It's the Future, Stupid: Why most CRM systems don't deliver their potential

At the core of any Customer Relationship Management (CRM) system is a very simple idea, you want to tailor your business system to deliver the best experience to those customers with the highest potential future value.  Yet, most firms treat customers differently only based on historical behavior with their firm.  Put another way, using CRM systems to drive your service system is like navigating by looking at the rear view mirror, while ignoring the scene outside the windshield.  No matter how huge and precise the rear view mirror is, it won't help. One of the few companies I know that treats customers based on potential is Harrah's Entertainment. If Harrah's sees you game at the "Diamond Level" -- their highest level of status, they begin to treat you like a Diamond customer right away.  They then track your actual behavior to decide whether or not you deserve this high level of status.  (I think the time period is six months).

Given the fact that wealthier populations tend to die out because the richer cohorts in the society usually reproduce at less than two children per couple (on average), and given the increasing average age of most affluent segments in the US, and Europe, rational managers should change their focus of CRM from rewarding only previous behavior to treating customers better based on potential future behavior.  Stealing the best customers is the leading edge of CRM practice.

What does Harrah's do differently?  Well, first they aim at a different target, they want to dominate the market share of your gaming budget.  They are not simply content to have you return, they want to know that they are the leading source of gaming for the frequent gamers.  Put another way, they measure themselves against the potential value of the customer and their share of the potential value.  Fidelity does a similar analysis.

What does this mean day to day?  Well, if at Fidelity you have a customer with $1,000,000 with the firm, they are a "good" customer.  However, if that million represents only 10% of the potential, that is the customer has $10,000,000 to invest, then Fidelity has done a terrible job, and they know it.

When a firm measures against market potential, they are maximizing their marketing strategy against the best potential value.  Most CRM does not focus on the future, and potential.  Worse yet, those firms that are poor at becoming the dominant supplier may in fact reward internal behavior that is incremental.  You might be growing an account, but losing market share.  This means that the competition will grow even faster than you, and you will never become the dominant supplier of the category you service.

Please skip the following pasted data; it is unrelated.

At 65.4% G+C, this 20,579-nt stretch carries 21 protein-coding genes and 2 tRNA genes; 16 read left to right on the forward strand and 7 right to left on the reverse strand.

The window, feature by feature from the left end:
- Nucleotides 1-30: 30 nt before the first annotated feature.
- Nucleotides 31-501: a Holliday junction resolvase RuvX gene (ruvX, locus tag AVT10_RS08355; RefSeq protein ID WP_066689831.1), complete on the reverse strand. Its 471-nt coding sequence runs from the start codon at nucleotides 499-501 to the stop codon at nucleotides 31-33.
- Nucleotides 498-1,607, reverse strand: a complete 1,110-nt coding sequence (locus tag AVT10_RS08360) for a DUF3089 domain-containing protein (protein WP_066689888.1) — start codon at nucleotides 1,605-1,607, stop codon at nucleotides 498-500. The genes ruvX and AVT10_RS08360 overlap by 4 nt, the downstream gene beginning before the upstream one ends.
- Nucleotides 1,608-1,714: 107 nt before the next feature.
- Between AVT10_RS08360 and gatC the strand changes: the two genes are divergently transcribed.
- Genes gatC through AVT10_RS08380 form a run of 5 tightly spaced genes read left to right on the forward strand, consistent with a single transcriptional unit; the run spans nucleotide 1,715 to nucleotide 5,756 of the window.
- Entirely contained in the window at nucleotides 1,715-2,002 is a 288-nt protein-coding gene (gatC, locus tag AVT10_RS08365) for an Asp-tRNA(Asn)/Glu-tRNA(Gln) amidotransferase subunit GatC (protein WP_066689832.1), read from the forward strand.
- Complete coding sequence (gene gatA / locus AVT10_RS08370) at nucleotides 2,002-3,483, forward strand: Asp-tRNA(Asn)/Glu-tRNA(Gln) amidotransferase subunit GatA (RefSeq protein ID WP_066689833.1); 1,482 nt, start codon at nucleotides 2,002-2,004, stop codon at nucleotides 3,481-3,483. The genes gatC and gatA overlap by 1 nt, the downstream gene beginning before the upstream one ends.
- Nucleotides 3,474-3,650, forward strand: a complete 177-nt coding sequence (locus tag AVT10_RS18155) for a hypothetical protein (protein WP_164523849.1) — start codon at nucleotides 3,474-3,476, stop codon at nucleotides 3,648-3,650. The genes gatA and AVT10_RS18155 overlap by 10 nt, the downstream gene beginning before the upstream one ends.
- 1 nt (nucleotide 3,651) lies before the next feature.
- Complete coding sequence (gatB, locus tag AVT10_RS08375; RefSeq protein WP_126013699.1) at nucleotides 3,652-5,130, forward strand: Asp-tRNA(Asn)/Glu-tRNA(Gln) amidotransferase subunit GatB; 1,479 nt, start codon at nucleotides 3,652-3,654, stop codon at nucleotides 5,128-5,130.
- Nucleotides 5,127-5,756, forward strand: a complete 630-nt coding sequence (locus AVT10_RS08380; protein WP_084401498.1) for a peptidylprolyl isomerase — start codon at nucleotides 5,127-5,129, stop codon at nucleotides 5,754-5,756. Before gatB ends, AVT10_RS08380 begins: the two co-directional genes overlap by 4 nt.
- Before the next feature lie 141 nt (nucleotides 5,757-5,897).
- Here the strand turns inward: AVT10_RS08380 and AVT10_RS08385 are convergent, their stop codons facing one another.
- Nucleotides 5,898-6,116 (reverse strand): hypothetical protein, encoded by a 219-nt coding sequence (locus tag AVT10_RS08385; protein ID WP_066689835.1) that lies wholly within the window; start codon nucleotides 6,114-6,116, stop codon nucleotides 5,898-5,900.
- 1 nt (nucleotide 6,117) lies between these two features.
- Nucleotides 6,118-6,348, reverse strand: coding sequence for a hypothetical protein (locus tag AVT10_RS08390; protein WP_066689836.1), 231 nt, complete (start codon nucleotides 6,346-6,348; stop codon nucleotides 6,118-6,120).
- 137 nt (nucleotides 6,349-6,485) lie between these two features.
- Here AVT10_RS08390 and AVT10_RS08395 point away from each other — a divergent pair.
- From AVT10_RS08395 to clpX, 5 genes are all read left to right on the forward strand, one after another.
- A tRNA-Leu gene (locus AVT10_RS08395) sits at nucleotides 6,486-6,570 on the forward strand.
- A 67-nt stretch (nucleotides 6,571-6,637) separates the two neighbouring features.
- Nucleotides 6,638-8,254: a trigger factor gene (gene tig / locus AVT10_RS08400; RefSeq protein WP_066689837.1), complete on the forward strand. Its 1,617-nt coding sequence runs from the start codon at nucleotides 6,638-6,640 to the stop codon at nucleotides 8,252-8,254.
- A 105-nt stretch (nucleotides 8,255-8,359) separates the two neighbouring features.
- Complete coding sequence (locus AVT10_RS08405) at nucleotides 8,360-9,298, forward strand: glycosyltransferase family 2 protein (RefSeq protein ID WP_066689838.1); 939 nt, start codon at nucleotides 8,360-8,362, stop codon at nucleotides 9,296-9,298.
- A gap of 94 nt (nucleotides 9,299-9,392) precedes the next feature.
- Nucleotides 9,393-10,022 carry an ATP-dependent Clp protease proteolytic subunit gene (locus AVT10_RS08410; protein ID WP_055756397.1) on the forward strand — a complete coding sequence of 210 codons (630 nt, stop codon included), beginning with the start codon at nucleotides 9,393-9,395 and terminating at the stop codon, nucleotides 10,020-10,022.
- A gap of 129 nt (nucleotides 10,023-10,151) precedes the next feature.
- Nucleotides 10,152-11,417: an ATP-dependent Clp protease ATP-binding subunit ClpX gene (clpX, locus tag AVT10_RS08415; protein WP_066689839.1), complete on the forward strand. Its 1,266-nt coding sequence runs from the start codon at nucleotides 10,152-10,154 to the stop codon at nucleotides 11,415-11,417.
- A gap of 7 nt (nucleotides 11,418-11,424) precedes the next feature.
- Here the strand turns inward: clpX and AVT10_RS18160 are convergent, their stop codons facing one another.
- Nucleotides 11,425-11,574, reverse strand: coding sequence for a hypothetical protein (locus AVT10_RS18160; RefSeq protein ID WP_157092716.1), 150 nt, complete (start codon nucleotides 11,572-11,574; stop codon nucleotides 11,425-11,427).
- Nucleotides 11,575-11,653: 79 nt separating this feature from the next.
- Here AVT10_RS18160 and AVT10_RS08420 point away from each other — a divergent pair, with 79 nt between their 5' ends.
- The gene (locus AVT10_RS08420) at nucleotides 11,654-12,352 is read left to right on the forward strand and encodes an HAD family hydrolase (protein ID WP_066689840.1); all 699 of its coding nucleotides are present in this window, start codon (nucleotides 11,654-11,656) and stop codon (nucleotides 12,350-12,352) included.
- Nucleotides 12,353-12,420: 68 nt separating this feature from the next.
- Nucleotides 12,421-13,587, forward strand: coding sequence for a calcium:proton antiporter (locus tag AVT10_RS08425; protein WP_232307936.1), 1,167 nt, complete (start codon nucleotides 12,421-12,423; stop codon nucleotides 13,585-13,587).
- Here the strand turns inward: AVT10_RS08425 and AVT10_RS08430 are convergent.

This is especially acute in many consumer goods categories right now.  For example, my myriad telecommunications providers have no idea what share of my phone/cable/internet budget they have.  They are building billions of dollars worth of infrastructure, but their service delivery system has no way to do what Harrah's does, that is, try to understand my potential future value to them, and act accordingly.  Heck, Verizon barely knows that I have 5 cell phones with them along with my land lines.  They are clueless as to what I use for work, and what data card I have.  In fact, they make it difficult to consolidate the service across the entire set of services.

Car companies don't orient around potential future value.  Airlines, hotels, restaurants, even supermarkets whose markets are almost always contested, with the vast majority of Americans living within 20 minutes of two large markets, the entire competitive game is about getting more of the share of the consumer's budget in the category, yet there is nothing in a supermarket's marketing plan, or service delivery that is optimized around gathering differential market share, the way that Harrah's is.

Why is this so hard?  First, it is easier to look at the past than the future.  Second, it is often depressing to see how poorly a company does against potential.  Third, it takes a lot of work to put in place management systems that can take concerted action against potential, and then measure if the potential is being realized.

Yet, it is worth the effort, for the marketing game in the US, Japan and is more about stealing market share, than they are about fulfilling new primary demand (with the possible exception of healthcare).  But, you can't steal share effectively if you don't know the potential value you are aiming at, and CRMs aimed at the past will only make the problem worse.

An Ounce of Prevention is Worth a Ton, Not Pound, of Cure

Marketing Remix (with Antony Paoni)